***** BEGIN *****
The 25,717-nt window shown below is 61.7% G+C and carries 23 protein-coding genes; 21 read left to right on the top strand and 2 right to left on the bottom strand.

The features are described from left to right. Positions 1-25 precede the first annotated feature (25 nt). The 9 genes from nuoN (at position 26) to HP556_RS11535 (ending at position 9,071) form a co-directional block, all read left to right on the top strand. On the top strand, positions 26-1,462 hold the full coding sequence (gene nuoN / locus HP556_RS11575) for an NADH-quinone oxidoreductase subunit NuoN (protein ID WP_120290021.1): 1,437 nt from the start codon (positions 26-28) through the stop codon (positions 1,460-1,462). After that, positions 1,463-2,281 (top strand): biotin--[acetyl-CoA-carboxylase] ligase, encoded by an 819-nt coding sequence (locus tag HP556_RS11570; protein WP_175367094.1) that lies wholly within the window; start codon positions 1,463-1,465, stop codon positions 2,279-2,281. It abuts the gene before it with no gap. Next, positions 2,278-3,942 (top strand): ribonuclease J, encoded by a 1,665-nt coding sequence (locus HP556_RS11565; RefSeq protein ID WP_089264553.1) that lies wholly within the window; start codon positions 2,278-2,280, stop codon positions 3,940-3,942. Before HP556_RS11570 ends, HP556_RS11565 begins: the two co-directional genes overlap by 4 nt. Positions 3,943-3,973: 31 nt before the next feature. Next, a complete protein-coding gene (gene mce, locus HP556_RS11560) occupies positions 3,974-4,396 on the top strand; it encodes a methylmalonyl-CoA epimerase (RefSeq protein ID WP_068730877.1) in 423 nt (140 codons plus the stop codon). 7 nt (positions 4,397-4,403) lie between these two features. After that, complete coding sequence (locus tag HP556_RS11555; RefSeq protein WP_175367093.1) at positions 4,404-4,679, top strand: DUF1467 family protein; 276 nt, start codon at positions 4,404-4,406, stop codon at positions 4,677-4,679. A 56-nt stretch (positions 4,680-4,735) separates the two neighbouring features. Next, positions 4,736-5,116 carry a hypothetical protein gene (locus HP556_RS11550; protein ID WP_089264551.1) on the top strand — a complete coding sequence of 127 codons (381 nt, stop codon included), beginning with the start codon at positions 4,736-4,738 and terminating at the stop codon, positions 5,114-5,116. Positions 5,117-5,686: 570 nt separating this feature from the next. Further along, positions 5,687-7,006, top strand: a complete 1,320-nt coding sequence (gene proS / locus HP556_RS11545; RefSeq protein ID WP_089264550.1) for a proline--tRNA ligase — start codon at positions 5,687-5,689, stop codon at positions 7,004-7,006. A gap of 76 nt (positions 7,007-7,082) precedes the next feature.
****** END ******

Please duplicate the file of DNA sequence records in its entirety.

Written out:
The 25,717-nt window shown below is 61.7% G+C and carries 23 protein-coding genes; 21 read left to right on the top strand and 2 right to left on the bottom strand.

The features are described from left to right. Positions 1-25 precede the first annotated feature (25 nt). The 9 genes from nuoN (at position 26) to HP556_RS11535 (ending at position 9,071) form a co-directional block, all read left to right on the top strand. On the top strand, positions 26-1,462 hold the full coding sequence (gene nuoN / locus HP556_RS11575) for an NADH-quinone oxidoreductase subunit NuoN (protein ID WP_120290021.1): 1,437 nt from the start codon (positions 26-28) through the stop codon (positions 1,460-1,462). After that, positions 1,463-2,281 (top strand): biotin--[acetyl-CoA-carboxylase] ligase, encoded by an 819-nt coding sequence (locus tag HP556_RS11570; protein WP_175367094.1) that lies wholly within the window; start codon positions 1,463-1,465, stop codon positions 2,279-2,281. It abuts the gene before it with no gap. Next, positions 2,278-3,942 (top strand): ribonuclease J, encoded by a 1,665-nt coding sequence (locus HP556_RS11565; RefSeq protein ID WP_089264553.1) that lies wholly within the window; start codon positions 2,278-2,280, stop codon positions 3,940-3,942. Before HP556_RS11570 ends, HP556_RS11565 begins: the two co-directional genes overlap by 4 nt. Positions 3,943-3,973: 31 nt before the next feature. Next, a complete protein-coding gene (gene mce, locus HP556_RS11560) occupies positions 3,974-4,396 on the top strand; it encodes a methylmalonyl-CoA epimerase (RefSeq protein ID WP_068730877.1) in 423 nt (140 codons plus the stop codon). 7 nt (positions 4,397-4,403) lie between these two features. After that, complete coding sequence (locus tag HP556_RS11555; RefSeq protein WP_175367093.1) at positions 4,404-4,679, top strand: DUF1467 family protein; 276 nt, start codon at positions 4,404-4,406, stop codon at positions 4,677-4,679. A 56-nt stretch (positions 4,680-4,735) separates the two neighbouring features. Next, positions 4,736-5,116 carry a hypothetical protein gene (locus HP556_RS11550; protein ID WP_089264551.1) on the top strand — a complete coding sequence of 127 codons (381 nt, stop codon included), beginning with the start codon at positions 4,736-4,738 and terminating at the stop codon, positions 5,114-5,116. Positions 5,117-5,686: 570 nt separating this feature from the next. Further along, positions 5,687-7,006, top strand: a complete 1,320-nt coding sequence (gene proS / locus HP556_RS11545; RefSeq protein ID WP_089264550.1) for a proline--tRNA ligase — start codon at positions 5,687-5,689, stop codon at positions 7,004-7,006. A gap of 76 nt (positions 7,007-7,082) precedes the next feature.